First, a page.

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25 September 2017 Stray light testing of WISPR baffle development model
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Proceedings Volume 10562, International Conference on Space Optics — ICSO 2016; 105624V (2017)
Event: International Conference on Space Optics — ICSO 2016, 2016, Biarritz, France
Solar Probe Plus (SPP) is a NASA mission developed to visit and study the sun closer than ever before. SPP is designed to orbit as close as 7 million km (9.86 solar radii) from Sun center. One of its instruments: WISPR (Wide-Field Imager for Solar Probe Plus) will be the first ‘local’ imager to provide the relation between the large-scale corona and the in-situ measurements.



Solar Probe Plus (SPP) is a NASA mission developed to visit and study the sun closer than ever before. SPP is designed to orbit as close as 7 million km (9.86 solar radii) from Sun center. One of its instruments: WISPR (Wide-Field Imager for Solar Probe Plus) will be the first ‘local’ imager to provide the relation between the large-scale corona and the in-situ measurements. The stray light rejection is critical for the imaging instrument.

The Centre Spatial de Liège in Belgium (CSL) owns a stray light test facility for In Field and Out of Field of View stray light measurements. This facility is updated to realize a stray light test on the WISPR Development Model (DM).

The design of the WISPR is based on a series of baffles used to reduce the scattered light from the solar disk and reflections from the spacecraft to levels below the scene brightness. Average predicted stray light: <2×10-9 B/Bs @ 9.86Rs and <2×10-12 B/Bs @ 0.25AU, well below the K+F corona [2].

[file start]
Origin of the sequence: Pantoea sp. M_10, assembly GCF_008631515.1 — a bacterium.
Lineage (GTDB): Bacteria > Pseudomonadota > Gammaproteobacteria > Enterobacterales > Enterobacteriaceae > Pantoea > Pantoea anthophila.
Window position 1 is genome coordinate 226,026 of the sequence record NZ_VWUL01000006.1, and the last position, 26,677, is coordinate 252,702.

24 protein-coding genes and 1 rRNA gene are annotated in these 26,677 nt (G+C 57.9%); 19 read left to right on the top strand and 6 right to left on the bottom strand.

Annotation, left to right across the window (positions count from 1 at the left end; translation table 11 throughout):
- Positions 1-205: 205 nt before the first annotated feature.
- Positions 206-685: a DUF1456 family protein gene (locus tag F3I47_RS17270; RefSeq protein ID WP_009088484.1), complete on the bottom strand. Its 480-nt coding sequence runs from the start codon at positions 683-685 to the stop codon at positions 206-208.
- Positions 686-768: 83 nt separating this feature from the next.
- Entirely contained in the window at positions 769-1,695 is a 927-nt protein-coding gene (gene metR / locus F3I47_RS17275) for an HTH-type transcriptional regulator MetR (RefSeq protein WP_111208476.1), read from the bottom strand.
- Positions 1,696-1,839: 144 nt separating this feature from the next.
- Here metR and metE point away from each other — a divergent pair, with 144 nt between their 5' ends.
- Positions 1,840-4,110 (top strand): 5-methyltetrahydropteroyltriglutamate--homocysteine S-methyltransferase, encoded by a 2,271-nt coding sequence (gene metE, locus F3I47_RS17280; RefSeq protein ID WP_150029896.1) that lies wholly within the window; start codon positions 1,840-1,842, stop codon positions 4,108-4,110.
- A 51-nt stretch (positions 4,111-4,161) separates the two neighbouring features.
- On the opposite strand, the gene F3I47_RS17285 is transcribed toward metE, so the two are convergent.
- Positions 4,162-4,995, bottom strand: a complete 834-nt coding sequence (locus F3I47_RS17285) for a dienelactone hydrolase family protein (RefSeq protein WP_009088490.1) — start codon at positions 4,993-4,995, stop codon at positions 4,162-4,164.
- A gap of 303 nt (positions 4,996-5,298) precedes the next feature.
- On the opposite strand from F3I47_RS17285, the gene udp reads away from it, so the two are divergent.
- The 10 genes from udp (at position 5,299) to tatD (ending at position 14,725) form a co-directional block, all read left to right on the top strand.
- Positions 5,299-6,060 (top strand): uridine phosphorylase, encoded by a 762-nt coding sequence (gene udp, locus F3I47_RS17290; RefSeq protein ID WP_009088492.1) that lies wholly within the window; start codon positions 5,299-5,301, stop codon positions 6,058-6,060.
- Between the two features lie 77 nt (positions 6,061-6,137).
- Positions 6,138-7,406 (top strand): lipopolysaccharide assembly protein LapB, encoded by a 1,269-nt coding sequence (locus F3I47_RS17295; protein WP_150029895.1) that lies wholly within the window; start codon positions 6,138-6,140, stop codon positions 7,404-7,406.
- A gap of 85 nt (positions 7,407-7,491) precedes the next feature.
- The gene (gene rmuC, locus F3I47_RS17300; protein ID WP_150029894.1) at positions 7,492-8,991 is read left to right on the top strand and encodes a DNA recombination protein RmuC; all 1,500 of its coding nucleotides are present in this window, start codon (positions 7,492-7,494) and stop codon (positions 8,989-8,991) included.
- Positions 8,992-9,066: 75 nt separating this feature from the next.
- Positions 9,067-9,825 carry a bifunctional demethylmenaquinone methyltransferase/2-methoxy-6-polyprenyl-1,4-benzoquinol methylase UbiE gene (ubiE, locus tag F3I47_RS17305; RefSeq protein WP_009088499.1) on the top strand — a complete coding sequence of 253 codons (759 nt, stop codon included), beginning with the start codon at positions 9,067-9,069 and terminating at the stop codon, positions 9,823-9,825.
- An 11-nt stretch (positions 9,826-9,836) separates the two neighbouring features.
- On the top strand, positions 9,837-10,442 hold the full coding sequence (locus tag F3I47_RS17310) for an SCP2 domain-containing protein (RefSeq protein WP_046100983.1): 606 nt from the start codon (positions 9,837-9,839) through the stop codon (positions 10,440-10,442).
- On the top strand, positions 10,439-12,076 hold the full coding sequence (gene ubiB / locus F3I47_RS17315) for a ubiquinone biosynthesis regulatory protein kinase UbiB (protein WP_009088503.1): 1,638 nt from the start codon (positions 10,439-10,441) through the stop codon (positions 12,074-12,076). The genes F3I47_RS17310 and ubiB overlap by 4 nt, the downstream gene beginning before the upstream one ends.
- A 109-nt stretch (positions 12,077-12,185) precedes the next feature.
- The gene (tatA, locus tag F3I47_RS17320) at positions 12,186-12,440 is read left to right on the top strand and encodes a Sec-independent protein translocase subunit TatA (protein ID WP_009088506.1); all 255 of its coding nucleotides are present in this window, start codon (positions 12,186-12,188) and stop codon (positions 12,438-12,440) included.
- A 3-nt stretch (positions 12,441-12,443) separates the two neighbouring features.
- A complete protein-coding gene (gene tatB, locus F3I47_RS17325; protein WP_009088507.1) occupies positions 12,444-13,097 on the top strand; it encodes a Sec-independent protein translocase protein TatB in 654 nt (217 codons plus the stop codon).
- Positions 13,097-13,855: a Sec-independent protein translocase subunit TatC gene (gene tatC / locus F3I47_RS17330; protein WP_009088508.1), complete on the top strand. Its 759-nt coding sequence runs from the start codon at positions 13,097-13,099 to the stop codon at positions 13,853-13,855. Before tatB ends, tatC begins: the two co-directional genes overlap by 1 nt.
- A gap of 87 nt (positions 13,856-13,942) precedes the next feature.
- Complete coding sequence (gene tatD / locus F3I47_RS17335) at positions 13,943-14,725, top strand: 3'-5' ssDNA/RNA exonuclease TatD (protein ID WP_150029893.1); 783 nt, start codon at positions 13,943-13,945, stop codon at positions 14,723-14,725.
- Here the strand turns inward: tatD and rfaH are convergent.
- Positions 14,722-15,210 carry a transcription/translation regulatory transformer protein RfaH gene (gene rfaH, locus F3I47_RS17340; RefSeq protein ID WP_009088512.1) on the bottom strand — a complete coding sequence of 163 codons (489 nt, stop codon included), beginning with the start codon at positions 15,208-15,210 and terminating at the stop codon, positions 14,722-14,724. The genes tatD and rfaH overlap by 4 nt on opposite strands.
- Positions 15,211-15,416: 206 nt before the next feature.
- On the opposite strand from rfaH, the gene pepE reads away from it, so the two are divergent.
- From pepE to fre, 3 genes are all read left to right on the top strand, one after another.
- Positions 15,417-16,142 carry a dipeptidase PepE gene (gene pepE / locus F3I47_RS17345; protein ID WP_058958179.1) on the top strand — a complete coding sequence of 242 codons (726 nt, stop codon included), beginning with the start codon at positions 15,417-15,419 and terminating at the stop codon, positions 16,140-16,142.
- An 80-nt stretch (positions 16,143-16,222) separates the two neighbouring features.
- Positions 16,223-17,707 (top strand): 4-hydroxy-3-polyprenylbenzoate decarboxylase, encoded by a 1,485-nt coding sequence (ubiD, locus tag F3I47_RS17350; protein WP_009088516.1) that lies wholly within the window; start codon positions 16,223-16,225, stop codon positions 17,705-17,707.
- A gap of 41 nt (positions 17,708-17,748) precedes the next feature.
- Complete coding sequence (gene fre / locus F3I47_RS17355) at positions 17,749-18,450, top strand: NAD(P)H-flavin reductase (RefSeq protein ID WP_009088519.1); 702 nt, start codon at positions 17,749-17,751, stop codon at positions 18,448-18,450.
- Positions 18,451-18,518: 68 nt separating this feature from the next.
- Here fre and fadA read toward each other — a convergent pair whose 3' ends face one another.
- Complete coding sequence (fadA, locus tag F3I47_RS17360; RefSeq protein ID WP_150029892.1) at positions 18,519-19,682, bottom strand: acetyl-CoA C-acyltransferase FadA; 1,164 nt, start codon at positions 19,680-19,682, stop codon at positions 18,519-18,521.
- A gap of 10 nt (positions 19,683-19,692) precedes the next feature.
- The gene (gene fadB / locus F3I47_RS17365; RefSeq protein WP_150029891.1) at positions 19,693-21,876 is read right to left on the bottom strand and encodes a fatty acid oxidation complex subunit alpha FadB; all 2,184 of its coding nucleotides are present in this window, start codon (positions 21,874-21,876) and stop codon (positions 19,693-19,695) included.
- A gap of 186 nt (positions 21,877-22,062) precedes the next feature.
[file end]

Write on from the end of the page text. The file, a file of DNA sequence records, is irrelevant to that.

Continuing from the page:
The theoretical performances of the baffling systems have been experimentally verified at CSL during the instrument development phase of WISPR.

Two main requests have been checked:

  • - The stray light due to the reflection and scattering of structures surrounding WISPR.

  • - The correlation between the numerical model of WISPR and observed stray light measurements



WISPR is designed, developed and will be operated by the Solar & Heliospheric Physics Branch at the Naval Research Laboratory (NRL).

The WISPR instrument concept is based on the SECCHI/HI and SoloHI design. It consists of two-telescope, the inner telescope extending from 13.5° to 53° and the outer telescope extending from 50° to 108°. The two-telescope implementation is necessary because FIELDS antennas are located in front of WISPR (just behind the heat shield) and with a single telescope, two of the antennas would intrude into the unobstructed FOV of the lens leading to unacceptable stray light levels (Fig.1).


Artist’s view of the SPP spacecraft